Before considering the details of the exemplary circuits of FIGS. 2, 3 and 4, it is believed helpful to briefly review some of the previously mentioned concepts of the invention. In this connection, the present inventors have found that in a multiple input receiver it is most appropriate, in terms of architectural simplicity and efficiency, to place the video enhancement circuitry behind the various source selection switch points so that any signal regardless of its origin can take full advantage of the features offered. For this reason, the digital color space enhancement features of the present invention are performed in the digital component signal path where the color information is carried by the digital color difference signals Cr and Cb. This is done in the example of FIG. 1 as discussed above. At this point in the digital signal processing path, the video color information is encoded in a multiplexed 8-bit form in which the digital color difference signals Cr and Cb are presented as a pair of rectangular coordinates which correspond to the color space represented by standard display phosphors. For a full description of the color systems and colorimetries defined by the NTSC and the ATSC standards, reference is made to standards documents SMPTE-170M and ITU-R 709.

One goal of the auto-flesh feature of the present invention is to provide a more consistent rendition of flesh tones. This is very important because the human psycho-optical system is very sensitive to hue variations near the flesh axis and flesh tones which are either too red, too green, or too pale are quite objectionable to most television viewers. To implement the auto-flesh feature of the invention, vector rotator 20 first rotates the input color space, represented by the multiplexed Cr-Cb signals, to an intermediate I-IQ color space so that chroma vector phase relative to the I (flesh) axis and the IQ (quadrature flesh) axis can be determined. This color space rotation is accomplished by the “Cr-Cb to I-IQ Color Space Matrix” of vector rotator 20. The amount of rotation is programmable via the 2-bit vector rotation control register 30. When the register value is “0” the resulting color space rotation is −116.6 degrees. When the register value is “1” the rotation is 121.0 degrees. When the register value is “2” the rotation is 125.5 degrees and when the register value is “3” the rotation is 130.2 degrees. Note that these angles correspond to the scaled Cr-Cb color space (refer to ITUR rec. 709 for details). They are equivalent to angles of 110, 114, 118 and 123 degrees, respectively in un-scaled color difference vector space.

With regard to flesh tone correction, control signal Zf produced by control signal generator 60 is used to automatically change the magnitude and phase angle of any given input chroma vector that lies in the region represented by the non-zero Zf values shown in FIG. 5. Control register 30 is used to program three different widths for the auto-flesh axis. If an input chroma vector is within this region then the resulting non-zero sum Zf value is multiplied by the corresponding I and IQ components of color enhancement processor 80.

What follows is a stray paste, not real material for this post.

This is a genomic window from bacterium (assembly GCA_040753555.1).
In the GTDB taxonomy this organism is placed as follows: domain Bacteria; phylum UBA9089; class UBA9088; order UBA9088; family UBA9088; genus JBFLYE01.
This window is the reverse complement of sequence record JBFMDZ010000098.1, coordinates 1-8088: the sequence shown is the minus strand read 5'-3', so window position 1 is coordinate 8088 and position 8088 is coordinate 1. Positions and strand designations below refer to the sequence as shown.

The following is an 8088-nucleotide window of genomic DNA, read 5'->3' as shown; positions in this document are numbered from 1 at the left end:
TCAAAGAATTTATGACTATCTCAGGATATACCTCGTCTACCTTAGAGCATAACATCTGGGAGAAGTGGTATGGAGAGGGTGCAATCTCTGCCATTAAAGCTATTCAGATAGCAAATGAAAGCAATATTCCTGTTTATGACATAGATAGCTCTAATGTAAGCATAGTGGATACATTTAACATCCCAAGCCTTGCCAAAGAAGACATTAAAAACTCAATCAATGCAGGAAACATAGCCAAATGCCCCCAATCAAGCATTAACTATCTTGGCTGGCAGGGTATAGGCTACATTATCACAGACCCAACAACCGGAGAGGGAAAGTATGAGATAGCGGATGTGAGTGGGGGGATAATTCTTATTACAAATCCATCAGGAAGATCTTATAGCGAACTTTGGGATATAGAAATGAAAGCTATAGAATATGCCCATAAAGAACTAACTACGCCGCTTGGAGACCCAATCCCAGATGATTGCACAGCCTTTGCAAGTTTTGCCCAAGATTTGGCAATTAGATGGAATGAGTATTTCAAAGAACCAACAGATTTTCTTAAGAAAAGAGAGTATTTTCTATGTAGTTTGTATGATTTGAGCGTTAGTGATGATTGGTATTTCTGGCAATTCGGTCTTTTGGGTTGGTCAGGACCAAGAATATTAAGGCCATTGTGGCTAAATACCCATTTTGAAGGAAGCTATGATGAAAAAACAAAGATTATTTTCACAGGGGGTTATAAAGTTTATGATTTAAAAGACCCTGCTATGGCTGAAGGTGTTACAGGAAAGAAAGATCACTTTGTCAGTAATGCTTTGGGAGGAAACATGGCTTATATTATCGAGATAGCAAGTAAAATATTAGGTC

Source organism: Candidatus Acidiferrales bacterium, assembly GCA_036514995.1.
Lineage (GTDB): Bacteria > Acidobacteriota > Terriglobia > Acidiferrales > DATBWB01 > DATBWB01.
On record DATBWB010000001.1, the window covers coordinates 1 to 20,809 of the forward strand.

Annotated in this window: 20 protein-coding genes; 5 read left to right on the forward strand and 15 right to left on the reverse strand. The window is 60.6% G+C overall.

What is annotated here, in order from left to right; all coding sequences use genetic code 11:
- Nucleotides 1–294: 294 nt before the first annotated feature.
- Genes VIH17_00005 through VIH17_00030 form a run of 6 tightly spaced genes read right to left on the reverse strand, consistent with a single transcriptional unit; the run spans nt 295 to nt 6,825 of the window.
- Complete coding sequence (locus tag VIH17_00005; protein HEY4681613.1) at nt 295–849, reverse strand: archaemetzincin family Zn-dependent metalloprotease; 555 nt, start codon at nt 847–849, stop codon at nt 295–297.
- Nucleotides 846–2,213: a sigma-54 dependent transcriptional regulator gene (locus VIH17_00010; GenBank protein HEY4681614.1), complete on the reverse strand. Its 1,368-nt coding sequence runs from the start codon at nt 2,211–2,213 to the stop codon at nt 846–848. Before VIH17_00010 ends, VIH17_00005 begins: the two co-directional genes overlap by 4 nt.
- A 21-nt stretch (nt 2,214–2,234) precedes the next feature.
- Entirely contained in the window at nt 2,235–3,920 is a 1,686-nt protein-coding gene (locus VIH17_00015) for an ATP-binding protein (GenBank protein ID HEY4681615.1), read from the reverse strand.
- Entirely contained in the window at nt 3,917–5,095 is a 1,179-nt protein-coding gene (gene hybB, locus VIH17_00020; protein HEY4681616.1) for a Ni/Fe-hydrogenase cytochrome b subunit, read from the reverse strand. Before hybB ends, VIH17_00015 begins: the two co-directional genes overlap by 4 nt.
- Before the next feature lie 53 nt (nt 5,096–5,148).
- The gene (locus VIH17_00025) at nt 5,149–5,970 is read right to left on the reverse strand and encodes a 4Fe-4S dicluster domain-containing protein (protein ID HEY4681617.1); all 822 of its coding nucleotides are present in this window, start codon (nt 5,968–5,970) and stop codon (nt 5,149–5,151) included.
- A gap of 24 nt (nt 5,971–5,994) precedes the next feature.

The goal of the auto green feature of the invention (including both green boost and green phase compensation) is to provide better color contrast in the green region of displayed images. This is very desirable because foliage or nature scenes in conventionally processed video typically have poor color separation between brown and green. Tree branches and tree trunks, for example, often have a greenish appearance while leaves and grass often are poorly saturated, resulting in scenes with very little overall color separation. The green boost provided in the present invention desirably increases the saturation of greens in leaves while the green phase compression decreases the green tint in tree trunks and branches.

Advantageously, to implement this auto green function, the apparatus of the present invention uses much of the same hardware that might be used for an auto-flesh feature, resulting in an enhancement feature which is very low cost in the sense that both functions are implemented with common hardware (i.e., a common multiplier for hue). After the input color space is rotated to the intermediate I-IQ color space by the Cr-Cb to I-IQ color space, auto green control signal generator 70 generates the auto green control signal, Zg, as discussed above. Signal Zg is then added to auto-flesh control signal Zf in color enhancement processor 80 where it is used to change the magnitude and phase of chroma vectors that lie in a region that lies on either sides of the −IQ (green) axis. This region is represent by the non-zero values of signal Zg in FIG. 6.

Because the present digital color space enhancement apparatus operates on time multiplexed Cr-Cb samples, it can perform complex multiplication using only a single 10-bit by 7-bit multiplier. However, this simplification requires very accurate control of the color difference sample timing throughout the entire circuit. For this reason, all clocked signal delay registers are shown in the detailed diagrams of FIGS. 2–4. Each clocked signal register is labeled, as discussed above, with the specific number of clock cycles for which the signal is held at that particular point in the signal path.

After color enhancement processor 80, the modified I-IQ color space is rotated back to the original Cr-Cb color space by vector counter rotator 90. The rotation control register 30 is used to determine the appropriate amount of rotation needed to return to the original Cr-Cb phase.